There are two health PR campaigns taking place in New York City right now. You see signs on bus stops, in the subway, etc.
One is the NYC Girls Project, with the tag line: I'm a girl and I'm beautiful the way I am. It's directed mainly at girls, ages 7-12, who risk developing negative body images that can lead to eating disorders, drinking, drugs, acting out sexually, suicide, and bullying. It's a well-meaning program, certainly.
Then there's Bloomberg's Combat Obesity project, with ads about too many sugary drinks, reducing portion size, exercising more.
Some would say that these two are at odds with each other. "I'm a girl and I'm beautiful the way I am, except that I need to lose some weight."
It doesn't quite work.
Choosing Wisely is an initiative of the ABIM (American Board of Internal Medicine) Foundation, which tries to encourage patients to make evidenced based choices with their physicians. To this end, Choosing Wisely asks "national organizations representing medical specialists... to “choose wisely” by identifying five tests or procedures commonly used in their field, whose necessity should be questioned and discussed."
On September 20, 2013, the APA released its Choosing Wisely list:
1. Don’t prescribe antipsychotic medications to patients for any indication without appropriate initial evaluation and appropriate ongoing monitoring.
2. Don’t routinely prescribe two or more antipsychotic medications concurrently.
3. Don’t use antipsychotics as first choice to treat behavioral and psychological symptoms of dementia.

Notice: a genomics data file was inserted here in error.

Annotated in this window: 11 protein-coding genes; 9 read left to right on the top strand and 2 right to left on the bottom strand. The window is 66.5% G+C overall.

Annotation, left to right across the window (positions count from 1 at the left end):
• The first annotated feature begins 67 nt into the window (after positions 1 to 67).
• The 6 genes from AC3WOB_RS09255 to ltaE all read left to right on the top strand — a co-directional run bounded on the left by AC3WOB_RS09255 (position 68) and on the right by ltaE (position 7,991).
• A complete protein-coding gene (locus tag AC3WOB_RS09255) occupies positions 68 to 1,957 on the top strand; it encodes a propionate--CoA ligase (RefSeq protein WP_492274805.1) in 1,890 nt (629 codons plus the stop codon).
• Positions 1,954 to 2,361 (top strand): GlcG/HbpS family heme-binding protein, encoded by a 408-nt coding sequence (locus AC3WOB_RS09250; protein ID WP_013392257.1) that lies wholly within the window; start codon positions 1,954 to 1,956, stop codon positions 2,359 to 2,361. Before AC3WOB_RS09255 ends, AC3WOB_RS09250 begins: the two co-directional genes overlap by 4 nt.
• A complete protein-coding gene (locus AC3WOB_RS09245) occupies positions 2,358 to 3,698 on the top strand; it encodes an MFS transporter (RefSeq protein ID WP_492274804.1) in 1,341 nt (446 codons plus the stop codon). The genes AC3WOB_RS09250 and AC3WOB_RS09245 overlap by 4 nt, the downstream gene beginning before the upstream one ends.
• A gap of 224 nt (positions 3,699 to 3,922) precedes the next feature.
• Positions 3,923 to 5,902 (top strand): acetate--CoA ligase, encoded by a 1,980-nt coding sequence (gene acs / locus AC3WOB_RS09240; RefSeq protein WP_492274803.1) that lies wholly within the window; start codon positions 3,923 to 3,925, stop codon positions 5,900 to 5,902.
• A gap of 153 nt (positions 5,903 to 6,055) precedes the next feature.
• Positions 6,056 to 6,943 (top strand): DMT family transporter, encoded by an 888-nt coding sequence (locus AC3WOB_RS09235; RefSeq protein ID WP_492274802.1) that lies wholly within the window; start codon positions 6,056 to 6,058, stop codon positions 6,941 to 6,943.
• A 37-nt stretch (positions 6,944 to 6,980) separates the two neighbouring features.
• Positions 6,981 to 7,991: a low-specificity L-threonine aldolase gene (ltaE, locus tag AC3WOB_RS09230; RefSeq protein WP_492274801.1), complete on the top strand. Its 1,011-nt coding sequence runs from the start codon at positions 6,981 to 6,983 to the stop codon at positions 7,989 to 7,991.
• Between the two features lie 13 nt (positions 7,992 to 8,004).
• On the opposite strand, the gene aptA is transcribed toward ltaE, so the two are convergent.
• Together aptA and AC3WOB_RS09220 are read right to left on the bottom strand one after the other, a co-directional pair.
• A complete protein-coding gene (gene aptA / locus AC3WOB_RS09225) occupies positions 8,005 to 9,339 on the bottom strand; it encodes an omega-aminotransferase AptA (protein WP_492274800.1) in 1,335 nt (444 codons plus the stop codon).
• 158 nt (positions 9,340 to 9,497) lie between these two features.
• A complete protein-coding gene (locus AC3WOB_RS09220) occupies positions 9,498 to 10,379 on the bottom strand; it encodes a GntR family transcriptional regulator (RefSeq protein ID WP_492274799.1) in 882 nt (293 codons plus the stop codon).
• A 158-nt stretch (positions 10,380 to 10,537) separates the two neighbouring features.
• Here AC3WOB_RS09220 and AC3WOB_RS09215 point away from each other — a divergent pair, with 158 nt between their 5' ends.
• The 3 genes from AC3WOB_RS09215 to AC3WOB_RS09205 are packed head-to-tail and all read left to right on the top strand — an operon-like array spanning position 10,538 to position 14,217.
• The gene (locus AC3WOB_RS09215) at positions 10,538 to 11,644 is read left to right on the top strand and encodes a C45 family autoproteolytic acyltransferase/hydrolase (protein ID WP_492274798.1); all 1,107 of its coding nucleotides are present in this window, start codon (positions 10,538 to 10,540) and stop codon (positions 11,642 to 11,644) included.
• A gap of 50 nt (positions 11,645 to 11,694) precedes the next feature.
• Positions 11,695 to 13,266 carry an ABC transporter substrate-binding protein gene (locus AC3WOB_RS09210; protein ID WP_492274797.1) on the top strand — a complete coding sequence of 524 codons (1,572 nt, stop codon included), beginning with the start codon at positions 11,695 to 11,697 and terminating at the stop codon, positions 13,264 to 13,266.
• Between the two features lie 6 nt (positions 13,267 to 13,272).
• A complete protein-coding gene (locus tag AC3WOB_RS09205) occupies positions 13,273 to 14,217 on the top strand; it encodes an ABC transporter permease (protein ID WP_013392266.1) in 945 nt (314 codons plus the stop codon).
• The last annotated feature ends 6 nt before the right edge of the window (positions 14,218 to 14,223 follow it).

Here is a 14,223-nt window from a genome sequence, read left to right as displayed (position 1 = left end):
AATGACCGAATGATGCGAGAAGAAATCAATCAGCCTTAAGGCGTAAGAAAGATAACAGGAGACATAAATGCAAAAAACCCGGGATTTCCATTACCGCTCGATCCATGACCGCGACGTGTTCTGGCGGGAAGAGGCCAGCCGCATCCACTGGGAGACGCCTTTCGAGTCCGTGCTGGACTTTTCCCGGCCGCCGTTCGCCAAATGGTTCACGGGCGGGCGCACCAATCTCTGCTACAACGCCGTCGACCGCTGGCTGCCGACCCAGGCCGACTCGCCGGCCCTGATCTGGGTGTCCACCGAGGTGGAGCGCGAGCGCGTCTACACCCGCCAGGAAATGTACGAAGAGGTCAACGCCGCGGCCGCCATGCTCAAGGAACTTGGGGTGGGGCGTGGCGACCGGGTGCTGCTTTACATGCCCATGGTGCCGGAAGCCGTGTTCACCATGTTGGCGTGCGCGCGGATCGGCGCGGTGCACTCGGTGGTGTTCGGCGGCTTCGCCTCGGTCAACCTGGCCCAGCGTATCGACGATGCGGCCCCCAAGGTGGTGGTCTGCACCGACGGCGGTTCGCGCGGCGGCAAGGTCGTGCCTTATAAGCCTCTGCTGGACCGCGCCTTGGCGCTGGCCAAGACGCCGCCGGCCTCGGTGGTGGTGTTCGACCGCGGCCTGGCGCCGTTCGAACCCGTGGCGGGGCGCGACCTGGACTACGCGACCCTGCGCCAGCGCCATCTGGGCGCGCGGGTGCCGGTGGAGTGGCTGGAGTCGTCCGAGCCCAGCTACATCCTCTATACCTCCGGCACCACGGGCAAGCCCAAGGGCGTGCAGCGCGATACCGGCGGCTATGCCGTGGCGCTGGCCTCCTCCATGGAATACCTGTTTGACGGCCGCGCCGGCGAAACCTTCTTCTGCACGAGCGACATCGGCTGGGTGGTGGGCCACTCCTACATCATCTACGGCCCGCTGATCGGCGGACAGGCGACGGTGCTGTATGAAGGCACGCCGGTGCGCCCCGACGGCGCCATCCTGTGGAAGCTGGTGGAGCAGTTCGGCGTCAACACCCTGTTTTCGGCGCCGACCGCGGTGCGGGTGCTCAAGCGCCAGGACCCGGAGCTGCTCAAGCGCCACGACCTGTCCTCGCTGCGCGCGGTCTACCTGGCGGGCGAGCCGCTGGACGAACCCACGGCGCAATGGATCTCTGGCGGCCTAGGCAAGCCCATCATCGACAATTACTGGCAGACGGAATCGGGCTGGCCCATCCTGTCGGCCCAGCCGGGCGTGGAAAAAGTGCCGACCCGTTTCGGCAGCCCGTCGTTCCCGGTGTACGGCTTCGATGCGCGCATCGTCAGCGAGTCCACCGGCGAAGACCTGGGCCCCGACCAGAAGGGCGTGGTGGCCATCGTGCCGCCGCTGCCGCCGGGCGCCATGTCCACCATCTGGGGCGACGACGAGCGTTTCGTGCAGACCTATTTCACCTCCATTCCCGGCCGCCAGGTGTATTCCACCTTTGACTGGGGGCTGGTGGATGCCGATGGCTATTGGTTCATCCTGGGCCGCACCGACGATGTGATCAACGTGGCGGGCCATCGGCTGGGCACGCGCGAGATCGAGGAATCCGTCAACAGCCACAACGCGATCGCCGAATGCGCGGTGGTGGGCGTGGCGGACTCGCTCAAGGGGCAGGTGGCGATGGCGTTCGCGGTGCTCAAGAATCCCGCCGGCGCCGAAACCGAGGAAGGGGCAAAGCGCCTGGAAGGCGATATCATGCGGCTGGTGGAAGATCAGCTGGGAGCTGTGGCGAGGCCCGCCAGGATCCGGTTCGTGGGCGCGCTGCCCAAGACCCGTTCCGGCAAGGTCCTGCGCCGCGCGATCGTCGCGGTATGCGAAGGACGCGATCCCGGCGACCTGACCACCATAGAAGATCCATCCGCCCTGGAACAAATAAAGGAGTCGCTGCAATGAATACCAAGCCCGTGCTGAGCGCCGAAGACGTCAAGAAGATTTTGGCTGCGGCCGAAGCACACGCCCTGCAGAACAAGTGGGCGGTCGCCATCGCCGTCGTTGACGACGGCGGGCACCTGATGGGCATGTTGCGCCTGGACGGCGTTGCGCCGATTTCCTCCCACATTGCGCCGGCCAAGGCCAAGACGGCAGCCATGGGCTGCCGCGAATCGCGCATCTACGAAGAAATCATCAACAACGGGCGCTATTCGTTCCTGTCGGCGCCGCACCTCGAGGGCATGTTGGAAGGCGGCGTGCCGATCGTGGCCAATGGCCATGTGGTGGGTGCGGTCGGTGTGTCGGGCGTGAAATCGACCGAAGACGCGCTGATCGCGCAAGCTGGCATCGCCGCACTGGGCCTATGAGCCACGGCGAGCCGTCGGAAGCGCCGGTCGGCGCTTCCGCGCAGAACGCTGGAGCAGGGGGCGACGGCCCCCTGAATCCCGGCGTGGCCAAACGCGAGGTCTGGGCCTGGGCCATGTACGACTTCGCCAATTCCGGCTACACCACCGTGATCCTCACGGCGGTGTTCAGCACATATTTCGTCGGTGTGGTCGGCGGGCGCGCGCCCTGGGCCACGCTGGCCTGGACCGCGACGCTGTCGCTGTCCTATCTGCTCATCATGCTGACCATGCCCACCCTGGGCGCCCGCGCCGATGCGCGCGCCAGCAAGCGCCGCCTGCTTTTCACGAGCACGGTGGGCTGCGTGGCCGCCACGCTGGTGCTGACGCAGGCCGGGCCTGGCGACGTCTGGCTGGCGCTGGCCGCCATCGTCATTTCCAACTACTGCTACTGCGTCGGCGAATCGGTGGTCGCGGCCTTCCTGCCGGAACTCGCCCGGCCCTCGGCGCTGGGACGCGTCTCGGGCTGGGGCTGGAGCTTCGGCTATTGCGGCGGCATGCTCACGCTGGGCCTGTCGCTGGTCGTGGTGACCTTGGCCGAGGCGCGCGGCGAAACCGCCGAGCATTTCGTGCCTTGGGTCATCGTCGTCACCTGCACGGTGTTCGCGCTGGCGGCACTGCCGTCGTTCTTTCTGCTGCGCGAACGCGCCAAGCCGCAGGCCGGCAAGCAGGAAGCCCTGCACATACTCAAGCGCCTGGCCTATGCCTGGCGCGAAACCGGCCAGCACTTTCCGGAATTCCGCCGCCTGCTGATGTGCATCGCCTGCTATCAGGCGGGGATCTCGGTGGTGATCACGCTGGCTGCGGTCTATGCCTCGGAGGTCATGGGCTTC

4. Don’t routinely prescribe antipsychotic medications as a first-line intervention for insomnia in adults.
5. Don’t routinely prescribe antipsychotic medications as a first-line intervention for children and adolescents for any diagnosis other than psychotic disorders.
I could, of course, be completely scathing and give you my own, sarcastic version:
1. Take a good history and follow up with your patients.
2. Keep a list of what you've already prescribed.
3. There's a reason Janssen Pharmaceuticals is coughing up $2.2 billion.
4. Clozaril doesn't just make you drowsy.
5. We're trying to combat, not create obesity in children.
The truth is, #5 really upsets me. Well, they all do, but #5 most of all. There's an inherent conflict of interest.
According to npr.org, which does not lie, "Since the mid-1990s, the number of children diagnosed with bipolar disorder has increased a staggering 4,000 percent." Now why is that, DSM, published by APA?
And people suffering from bipolar disorder sometimes get psychotic, no? And many antipsychotics are FDA approved for the treatment of bipolar disorder, correct?
(Don't' forget Lurasidone (Latuda), now approved for bipolar depression, as well.)
Leaving aside Bipolar disorder, and schizophrenia, there are so many children being prescribed atypical antipsychotics for everything from ADHD to depression to behavioral problems, that all this Choosing Wisely stuff is too little too late.
It doesn't quite work, does it.